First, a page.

Traffic deaths increased 5.6% in 2016 to 37,461 fatalities, according to new data from the U.S. Department of Transportation’s (DOT) National Highway Traffic Safety Administration (NHTSA). Data collected from all 50 states and the District of Columbia, show the number of vehicle miles traveled (VMT) on U.S. roads in 2016 increased by 2.2%, and resulted in a fatality rate of 1.18 deaths per 100 million VMT – a 2.6% increase.

NHTSA found that distracted driving and drowsy driving fatalities declined, while deaths related to other reckless behaviors – speeding, alcohol impairment, and not wearing seat belts – continued to increase. Motorcyclist and pedestrian deaths accounted for more than one-third of the year-to-year increase.

www.nhtsa.gov

California pushes forward with glider rules, challenging Trump administration rollback

California’s Air Resources Board (CARB) has approved stricter regulations on commercial trucks in 2020, sticking to a rules framework that federal regulators signaled they were abandoning. In late 2017, the U.S. Environmental Protection Agency (EPA) proposed dropping emissions requirements on gliders – large commercial trucks that use new bodies and trailers but older engines and transmissions. CARB would keep those rules in place, setting up a conflict between state and federal regulators. California leads a coalition of states that require higher passenger car fuel economy, and because the state is so large, its rules often become de facto national standards.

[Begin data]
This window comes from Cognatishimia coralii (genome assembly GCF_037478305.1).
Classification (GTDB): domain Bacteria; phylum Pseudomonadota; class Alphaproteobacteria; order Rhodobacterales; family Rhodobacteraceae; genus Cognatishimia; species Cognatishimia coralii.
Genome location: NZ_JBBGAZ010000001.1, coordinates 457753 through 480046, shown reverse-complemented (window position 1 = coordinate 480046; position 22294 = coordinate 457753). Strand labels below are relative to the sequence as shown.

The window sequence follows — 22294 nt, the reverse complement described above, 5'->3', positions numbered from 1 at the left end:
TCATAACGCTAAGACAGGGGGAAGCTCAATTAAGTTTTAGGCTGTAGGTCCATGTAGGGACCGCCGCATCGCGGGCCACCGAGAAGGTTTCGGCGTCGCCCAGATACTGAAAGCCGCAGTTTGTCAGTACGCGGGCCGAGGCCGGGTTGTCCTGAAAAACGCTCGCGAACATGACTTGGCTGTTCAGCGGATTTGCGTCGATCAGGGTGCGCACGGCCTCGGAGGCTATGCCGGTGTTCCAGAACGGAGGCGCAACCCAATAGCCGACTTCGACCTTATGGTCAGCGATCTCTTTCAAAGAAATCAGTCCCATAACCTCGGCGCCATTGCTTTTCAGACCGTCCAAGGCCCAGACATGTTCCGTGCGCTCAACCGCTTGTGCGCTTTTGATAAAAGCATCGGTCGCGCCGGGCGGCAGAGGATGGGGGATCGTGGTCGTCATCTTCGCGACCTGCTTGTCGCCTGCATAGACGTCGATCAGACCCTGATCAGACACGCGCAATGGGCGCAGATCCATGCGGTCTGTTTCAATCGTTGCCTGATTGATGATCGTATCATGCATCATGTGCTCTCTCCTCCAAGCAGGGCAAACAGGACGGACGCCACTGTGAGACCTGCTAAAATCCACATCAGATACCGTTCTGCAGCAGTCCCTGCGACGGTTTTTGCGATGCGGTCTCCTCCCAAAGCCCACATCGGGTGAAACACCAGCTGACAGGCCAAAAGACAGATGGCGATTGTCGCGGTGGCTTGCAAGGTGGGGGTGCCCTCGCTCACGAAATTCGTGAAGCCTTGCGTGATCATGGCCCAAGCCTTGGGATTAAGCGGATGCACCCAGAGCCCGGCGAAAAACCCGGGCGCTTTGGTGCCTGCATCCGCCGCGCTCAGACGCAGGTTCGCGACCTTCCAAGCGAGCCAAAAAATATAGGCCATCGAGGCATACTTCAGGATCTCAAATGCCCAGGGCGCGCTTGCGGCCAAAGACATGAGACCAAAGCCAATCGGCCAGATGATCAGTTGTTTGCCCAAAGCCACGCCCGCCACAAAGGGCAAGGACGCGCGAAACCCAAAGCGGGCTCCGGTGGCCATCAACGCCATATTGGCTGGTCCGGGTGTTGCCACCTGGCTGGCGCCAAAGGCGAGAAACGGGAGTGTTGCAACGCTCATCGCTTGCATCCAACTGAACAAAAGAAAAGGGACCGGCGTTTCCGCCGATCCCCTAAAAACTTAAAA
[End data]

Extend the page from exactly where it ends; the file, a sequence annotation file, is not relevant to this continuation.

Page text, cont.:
Federal and state regulators had worked out a unified emissions framework for commercial trucks during the Obama administration, but President Donald Trump has made rolling back regulations a priority. California has long held a waiver from the EPA, allowing it to mandate higher standards than the federal government. With the divergence of the state and federal standards, however, the EPA could revoke that right, setting the stage for a likely court fight. www.arb.ca.gov; www.epa.gov